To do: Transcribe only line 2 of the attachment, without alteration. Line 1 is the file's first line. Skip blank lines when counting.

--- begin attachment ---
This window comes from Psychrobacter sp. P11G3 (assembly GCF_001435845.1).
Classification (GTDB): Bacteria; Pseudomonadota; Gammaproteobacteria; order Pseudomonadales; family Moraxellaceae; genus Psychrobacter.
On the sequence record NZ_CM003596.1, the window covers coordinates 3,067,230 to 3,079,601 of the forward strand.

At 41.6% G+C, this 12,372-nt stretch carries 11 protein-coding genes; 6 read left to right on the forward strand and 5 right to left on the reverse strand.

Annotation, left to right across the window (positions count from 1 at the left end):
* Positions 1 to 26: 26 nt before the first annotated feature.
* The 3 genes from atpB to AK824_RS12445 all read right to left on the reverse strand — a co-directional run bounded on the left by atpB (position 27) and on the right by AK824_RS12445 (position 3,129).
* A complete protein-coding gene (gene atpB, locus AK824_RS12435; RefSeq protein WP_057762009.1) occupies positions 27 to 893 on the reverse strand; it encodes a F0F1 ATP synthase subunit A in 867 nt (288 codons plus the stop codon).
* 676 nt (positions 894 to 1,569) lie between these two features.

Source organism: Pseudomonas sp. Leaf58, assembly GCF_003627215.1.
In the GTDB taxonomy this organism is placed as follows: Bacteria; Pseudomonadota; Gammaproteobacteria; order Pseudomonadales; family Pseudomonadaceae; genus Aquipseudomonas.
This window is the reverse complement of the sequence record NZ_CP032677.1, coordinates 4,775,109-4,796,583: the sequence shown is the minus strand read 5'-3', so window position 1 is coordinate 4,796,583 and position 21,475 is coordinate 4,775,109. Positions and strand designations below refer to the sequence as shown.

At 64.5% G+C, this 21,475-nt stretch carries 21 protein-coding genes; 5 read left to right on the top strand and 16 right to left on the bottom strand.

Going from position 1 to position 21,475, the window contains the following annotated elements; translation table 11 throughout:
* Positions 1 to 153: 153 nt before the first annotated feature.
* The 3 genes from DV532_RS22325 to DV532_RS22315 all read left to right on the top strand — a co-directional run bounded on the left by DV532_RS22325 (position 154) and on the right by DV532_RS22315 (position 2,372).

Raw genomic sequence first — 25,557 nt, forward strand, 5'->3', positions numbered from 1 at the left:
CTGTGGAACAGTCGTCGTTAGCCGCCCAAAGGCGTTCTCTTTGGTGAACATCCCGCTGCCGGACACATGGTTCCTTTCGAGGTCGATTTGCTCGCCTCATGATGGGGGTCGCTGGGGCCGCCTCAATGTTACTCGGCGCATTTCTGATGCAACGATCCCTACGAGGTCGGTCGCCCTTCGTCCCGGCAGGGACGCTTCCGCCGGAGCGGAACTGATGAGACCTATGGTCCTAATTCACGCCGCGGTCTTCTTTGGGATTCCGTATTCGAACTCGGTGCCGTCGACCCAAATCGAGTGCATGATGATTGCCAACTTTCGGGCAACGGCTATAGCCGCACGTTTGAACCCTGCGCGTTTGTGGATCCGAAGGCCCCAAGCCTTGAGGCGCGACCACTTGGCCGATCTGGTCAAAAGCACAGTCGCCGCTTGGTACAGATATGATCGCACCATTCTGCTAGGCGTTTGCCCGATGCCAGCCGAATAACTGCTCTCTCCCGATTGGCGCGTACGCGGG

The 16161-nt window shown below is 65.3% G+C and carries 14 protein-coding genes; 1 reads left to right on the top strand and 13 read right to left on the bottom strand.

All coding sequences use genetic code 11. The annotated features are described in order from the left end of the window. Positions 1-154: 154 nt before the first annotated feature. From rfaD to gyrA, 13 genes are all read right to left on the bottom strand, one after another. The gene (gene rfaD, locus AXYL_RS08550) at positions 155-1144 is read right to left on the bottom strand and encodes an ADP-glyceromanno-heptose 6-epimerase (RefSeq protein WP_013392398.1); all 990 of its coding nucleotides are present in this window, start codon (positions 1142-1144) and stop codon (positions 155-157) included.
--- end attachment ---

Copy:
Classification (GTDB): Bacteria; Pseudomonadota; Gammaproteobacteria; order Pseudomonadales; family Moraxellaceae; genus Psychrobacter.